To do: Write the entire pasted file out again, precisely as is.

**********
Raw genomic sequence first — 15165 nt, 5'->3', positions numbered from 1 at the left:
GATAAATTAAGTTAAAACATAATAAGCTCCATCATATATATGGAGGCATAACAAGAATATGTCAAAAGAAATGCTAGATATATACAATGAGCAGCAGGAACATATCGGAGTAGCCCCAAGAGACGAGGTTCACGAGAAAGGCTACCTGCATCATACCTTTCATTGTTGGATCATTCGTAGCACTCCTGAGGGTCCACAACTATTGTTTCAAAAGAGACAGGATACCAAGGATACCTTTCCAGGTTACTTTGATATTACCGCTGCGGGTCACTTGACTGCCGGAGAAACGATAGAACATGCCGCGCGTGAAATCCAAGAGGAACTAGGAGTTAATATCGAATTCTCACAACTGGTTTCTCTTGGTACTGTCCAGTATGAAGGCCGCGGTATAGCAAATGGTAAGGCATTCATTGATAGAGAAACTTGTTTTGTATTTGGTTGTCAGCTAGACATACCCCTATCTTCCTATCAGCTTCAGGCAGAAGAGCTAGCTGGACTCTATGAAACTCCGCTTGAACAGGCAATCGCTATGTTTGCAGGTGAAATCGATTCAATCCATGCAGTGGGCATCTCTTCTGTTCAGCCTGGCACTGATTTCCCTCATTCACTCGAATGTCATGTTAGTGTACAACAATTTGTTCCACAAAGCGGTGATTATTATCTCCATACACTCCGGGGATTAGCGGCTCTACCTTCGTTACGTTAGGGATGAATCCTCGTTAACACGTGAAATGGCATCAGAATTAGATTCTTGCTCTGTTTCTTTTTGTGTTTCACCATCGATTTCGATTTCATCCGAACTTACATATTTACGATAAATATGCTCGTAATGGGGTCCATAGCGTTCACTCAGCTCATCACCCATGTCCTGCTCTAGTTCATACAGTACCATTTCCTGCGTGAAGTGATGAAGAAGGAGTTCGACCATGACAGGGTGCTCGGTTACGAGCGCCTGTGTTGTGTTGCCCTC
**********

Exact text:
Raw genomic sequence first — 15165 nt, 5'->3', positions numbered from 1 at the left:
GATAAATTAAGTTAAAACATAATAAGCTCCATCATATATATGGAGGCATAACAAGAATATGTCAAAAGAAATGCTAGATATATACAATGAGCAGCAGGAACATATCGGAGTAGCCCCAAGAGACGAGGTTCACGAGAAAGGCTACCTGCATCATACCTTTCATTGTTGGATCATTCGTAGCACTCCTGAGGGTCCACAACTATTGTTTCAAAAGAGACAGGATACCAAGGATACCTTTCCAGGTTACTTTGATATTACCGCTGCGGGTCACTTGACTGCCGGAGAAACGATAGAACATGCCGCGCGTGAAATCCAAGAGGAACTAGGAGTTAATATCGAATTCTCACAACTGGTTTCTCTTGGTACTGTCCAGTATGAAGGCCGCGGTATAGCAAATGGTAAGGCATTCATTGATAGAGAAACTTGTTTTGTATTTGGTTGTCAGCTAGACATACCCCTATCTTCCTATCAGCTTCAGGCAGAAGAGCTAGCTGGACTCTATGAAACTCCGCTTGAACAGGCAATCGCTATGTTTGCAGGTGAAATCGATTCAATCCATGCAGTGGGCATCTCTTCTGTTCAGCCTGGCACTGATTTCCCTCATTCACTCGAATGTCATGTTAGTGTACAACAATTTGTTCCACAAAGCGGTGATTATTATCTCCATACACTCCGGGGATTAGCGGCTCTACCTTCGTTACGTTAGGGATGAATCCTCGTTAACACGTGAAATGGCATCAGAATTAGATTCTTGCTCTGTTTCTTTTTGTGTTTCACCATCGATTTCGATTTCATCCGAACTTACATATTTACGATAAATATGCTCGTAATGGGGTCCATAGCGTTCACTCAGCTCATCACCCATGTCCTGCTCTAGTTCATACAGTACCATTTCCTGCGTGAAGTGATGAAGAAGGAGTTCGACCATGACAGGGTGCTCGGTTACGAGCGCCTGTGTTGTGTTGCCCTC